The Stereophonics, of course, got the title for their most recent album from the categories listed on the back of a DVD. Ironic, then, that such classifications are absent from the sleeve of this, their most recent live album that also purports to contain a 'warts and all' documentary.
The language? Well, English, naturally - and mostly free of profanity. Sex? Don't be silly! This isn't a Motley Crue tour, after all. Violence? Nothing of the sort, although Kelly Jones' voice does have quite a violent rasp at times when he's trying to be a bit more rawk. Which leaves 'other', in this instance the four accompanying videos to the album's singles.
Of prime interest is the thirty minute documentary that follows the band from spring 2004 through to March 2005, not exactly warts and all but loosely tackling the recording and production stages of the album, rather than spending extended time on tour with the band.
It's mostly well shot, although the arty camera angles get a bit much after a while, the unexpected close-ups of mugs of tea and studio accessories a bit wearing. The grainy, often black and white footage suits the band though, a kind of homage to the Performance and Cocktails era. This is more fully explored in an interesting section on the artwork for Dakota (initially entitled Vermillion). In particular the section describing the development of colour on the album's cover is most absorbing.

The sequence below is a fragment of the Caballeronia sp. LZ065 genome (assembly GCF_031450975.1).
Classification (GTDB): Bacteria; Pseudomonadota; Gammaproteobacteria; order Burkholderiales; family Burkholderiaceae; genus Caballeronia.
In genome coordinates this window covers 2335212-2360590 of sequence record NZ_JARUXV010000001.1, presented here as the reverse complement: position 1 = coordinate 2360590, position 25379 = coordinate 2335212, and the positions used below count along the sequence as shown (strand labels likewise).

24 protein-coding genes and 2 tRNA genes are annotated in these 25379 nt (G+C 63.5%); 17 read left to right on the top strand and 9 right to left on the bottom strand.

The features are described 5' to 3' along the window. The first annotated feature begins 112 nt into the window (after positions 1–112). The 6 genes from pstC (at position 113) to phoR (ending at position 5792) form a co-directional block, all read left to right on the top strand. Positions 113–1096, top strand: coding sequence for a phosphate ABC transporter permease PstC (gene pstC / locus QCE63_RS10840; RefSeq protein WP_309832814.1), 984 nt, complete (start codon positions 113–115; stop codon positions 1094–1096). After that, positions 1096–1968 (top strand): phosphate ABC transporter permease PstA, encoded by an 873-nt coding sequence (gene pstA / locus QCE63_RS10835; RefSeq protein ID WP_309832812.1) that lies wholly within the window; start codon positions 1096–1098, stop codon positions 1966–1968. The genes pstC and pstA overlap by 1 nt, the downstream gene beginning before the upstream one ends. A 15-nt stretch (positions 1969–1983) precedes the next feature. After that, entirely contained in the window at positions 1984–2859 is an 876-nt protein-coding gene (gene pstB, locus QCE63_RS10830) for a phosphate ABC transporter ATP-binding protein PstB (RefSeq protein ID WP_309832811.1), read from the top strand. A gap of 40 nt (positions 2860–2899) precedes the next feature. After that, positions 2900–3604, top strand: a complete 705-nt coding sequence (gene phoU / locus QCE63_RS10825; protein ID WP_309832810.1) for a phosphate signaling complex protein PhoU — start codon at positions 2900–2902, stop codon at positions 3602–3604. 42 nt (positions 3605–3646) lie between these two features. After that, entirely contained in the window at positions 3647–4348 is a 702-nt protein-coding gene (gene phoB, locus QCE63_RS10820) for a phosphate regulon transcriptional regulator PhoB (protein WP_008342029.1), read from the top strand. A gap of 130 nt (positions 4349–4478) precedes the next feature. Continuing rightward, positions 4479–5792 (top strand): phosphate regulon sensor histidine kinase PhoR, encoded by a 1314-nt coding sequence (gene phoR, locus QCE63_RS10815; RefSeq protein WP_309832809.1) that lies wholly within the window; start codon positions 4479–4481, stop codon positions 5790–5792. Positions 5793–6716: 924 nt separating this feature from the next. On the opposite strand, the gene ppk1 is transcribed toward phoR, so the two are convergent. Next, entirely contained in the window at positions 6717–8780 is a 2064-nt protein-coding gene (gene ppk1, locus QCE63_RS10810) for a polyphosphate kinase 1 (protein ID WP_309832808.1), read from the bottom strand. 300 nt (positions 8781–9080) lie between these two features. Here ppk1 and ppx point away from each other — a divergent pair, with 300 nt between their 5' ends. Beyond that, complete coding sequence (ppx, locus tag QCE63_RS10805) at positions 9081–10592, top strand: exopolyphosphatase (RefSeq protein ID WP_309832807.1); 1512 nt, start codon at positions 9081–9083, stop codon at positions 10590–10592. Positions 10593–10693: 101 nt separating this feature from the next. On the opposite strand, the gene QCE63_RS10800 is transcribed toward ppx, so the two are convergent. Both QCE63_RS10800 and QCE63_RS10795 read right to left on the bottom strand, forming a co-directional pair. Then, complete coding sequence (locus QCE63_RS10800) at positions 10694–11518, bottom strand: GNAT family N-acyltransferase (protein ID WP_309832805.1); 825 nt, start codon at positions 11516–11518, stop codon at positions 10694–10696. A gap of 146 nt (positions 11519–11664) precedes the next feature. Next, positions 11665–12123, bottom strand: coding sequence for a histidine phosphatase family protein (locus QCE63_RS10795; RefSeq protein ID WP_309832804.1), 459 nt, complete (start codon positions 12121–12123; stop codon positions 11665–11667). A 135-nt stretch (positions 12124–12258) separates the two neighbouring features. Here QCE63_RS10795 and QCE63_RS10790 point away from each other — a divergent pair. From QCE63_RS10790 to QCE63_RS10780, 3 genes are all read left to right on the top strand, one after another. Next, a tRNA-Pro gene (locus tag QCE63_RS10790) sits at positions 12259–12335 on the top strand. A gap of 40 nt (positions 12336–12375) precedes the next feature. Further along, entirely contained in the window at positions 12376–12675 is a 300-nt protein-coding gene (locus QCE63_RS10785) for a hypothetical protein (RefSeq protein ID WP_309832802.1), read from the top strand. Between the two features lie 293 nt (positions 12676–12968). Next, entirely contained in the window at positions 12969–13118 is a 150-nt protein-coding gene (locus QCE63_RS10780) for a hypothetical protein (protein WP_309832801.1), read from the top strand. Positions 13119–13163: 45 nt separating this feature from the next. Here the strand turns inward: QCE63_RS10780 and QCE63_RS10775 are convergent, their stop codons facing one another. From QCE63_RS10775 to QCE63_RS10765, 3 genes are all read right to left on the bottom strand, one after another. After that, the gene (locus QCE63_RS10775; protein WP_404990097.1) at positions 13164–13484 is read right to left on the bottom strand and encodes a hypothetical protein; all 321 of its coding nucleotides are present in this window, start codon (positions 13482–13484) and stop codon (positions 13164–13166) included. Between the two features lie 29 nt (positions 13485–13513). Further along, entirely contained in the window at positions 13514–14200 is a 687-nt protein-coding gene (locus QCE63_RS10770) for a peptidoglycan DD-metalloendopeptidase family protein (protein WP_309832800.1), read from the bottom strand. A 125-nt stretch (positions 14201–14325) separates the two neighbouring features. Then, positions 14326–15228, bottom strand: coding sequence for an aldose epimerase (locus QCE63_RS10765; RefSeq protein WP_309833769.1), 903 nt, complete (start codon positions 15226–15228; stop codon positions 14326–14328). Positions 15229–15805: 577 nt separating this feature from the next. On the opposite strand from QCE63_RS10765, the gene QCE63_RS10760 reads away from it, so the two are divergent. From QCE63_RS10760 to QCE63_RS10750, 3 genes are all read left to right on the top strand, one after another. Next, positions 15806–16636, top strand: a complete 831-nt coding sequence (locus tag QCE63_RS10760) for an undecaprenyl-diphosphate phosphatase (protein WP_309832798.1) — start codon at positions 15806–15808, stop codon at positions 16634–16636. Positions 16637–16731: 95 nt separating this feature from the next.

In addition video director Charles Mehling gives his take on the four promotional pictures included, then he sticks Kelly behing the wheel of the car and sits back to observe the results.
As the main feature the band opt to show a slightly ungenerous fifty minute concert, the band filmed last year as part of their world tour in Dakota, of course. It's a strong set and a tight, gutsy performance, alternating misty-eyed slower numbers - a Welsh flag waves along to Maybe Tomorrow - with punchy guitar-driven tracks of which Local Boy In The Photograph winds hands down.
Here, too, the camera wanders, and doesn't always pay too much attention to the musicians, which isn't a terrible thing given their relative lack of movement on stage.
It's a strong if rather curtailed package, certainly desirable for Stereophonics fans. It catches the band in a favourable light, if not quite delving quite as much behind the scenes as it might have done.